Snyder predicts that 2010 will bring with it a lot more video, particularly for instructional purposes. One company to watch is Durham, NC-based Modality, Inc. They create learning and reference applications for the Apple iPhone and iPod touch.
One of their more popular applications is called Procedures Consult. It helps users prepare for, perform, and test their knowledge of common medical procedures encountered in a clinical setting. It uses videos, animations, illustrations, and text.
According to Snyder, many hospitals are using Modality tools to train student nurses, nurses, and other healthcare professionals.
For more information about Procedures Consult, and other Modality tools, visit www.modalitylearning.com.
Although admittedly less exciting, smartphones will soon be able to access clinical guidelines. Organizations don't need to invest a lot of time making guidelines suitable for smartphones, since they typically already have the content developed and on their Web sites.
"Associations are realizing that it's not that hard to get your guidelines into an app for the iPhone," says Snyder. "I think you're going to see more associations, societies, and other organizations developing their guidelines for the iPhone, because that's usually when the clinician wants to look at it—at the point of care. It's the same reason they use ePocrates."
10. Revamped reference apps
In addition to the top nine trends listed in Medicine on the ‘Net this month, you can expect to find enhancements to popular applications like ePocrates and UpToDate (an evidence-based, peer-reviewed information source).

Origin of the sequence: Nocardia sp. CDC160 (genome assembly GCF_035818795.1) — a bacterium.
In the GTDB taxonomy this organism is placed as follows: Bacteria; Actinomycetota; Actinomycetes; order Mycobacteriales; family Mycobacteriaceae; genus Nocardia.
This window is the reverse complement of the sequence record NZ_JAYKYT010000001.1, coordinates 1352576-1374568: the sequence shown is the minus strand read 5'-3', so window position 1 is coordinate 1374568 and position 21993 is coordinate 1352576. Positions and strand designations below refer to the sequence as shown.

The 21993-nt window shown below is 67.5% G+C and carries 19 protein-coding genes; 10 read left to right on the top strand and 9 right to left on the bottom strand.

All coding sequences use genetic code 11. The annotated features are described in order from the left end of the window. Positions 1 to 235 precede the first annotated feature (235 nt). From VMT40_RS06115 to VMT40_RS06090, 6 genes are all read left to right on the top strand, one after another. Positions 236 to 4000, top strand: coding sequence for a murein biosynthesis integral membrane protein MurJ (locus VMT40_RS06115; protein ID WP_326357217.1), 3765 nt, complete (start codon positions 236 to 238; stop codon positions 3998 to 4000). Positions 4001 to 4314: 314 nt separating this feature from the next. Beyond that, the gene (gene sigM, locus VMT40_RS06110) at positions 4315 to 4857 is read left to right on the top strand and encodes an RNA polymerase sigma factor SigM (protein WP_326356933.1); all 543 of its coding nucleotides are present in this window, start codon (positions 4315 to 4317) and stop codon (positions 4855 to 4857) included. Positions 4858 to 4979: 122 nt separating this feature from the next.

"The reference apps have grown up," says Feldman. "They have connectivity to the Internet. So ePocrates, which used to be a simple textbook, now has intelligence."
For example, if a patient brings a mysterious blue pill to an appointment, the physician can look up the pill in ePocrates and determine what medication it is based on its visual characteristics. The tool can also look up drug formularies based on a patient's health plan.
"A lot of people are taking what they already have and then adding additional features and functionality," says Snyder.
In the future, you can expect to find more individuals entering the health informatics industry. According to Feldman, many developers who are releasing smartphone applications don't have a clinical background—and it sometimes shows.
"When I'm on the ward, I work 100 hours a week seeing patients, but at the same time I write a lot of code," he says. "I understand software and system design, but at the same time I understand the clinical care. It's easy to make apps now; it's hard to make them good. If you design these incorrectly, you can kill people."
Smartphones, along with their applications, will continue to evolve in response to the persistent demand for mobile information and tools that solve real-life problems for the growing number of clinicians who will adopt these devices.
The experts predict that the next advance in smartphones may occur when 4G (fourth generation) wireless devices come on the market.
"It basically means that you're going to be walking around with Ethernet speed everywhere," predicts Feldman.
Cynthia Johnson is the editor of Medicine On The 'Net, a monthly newsletter from HealthLeaders Media.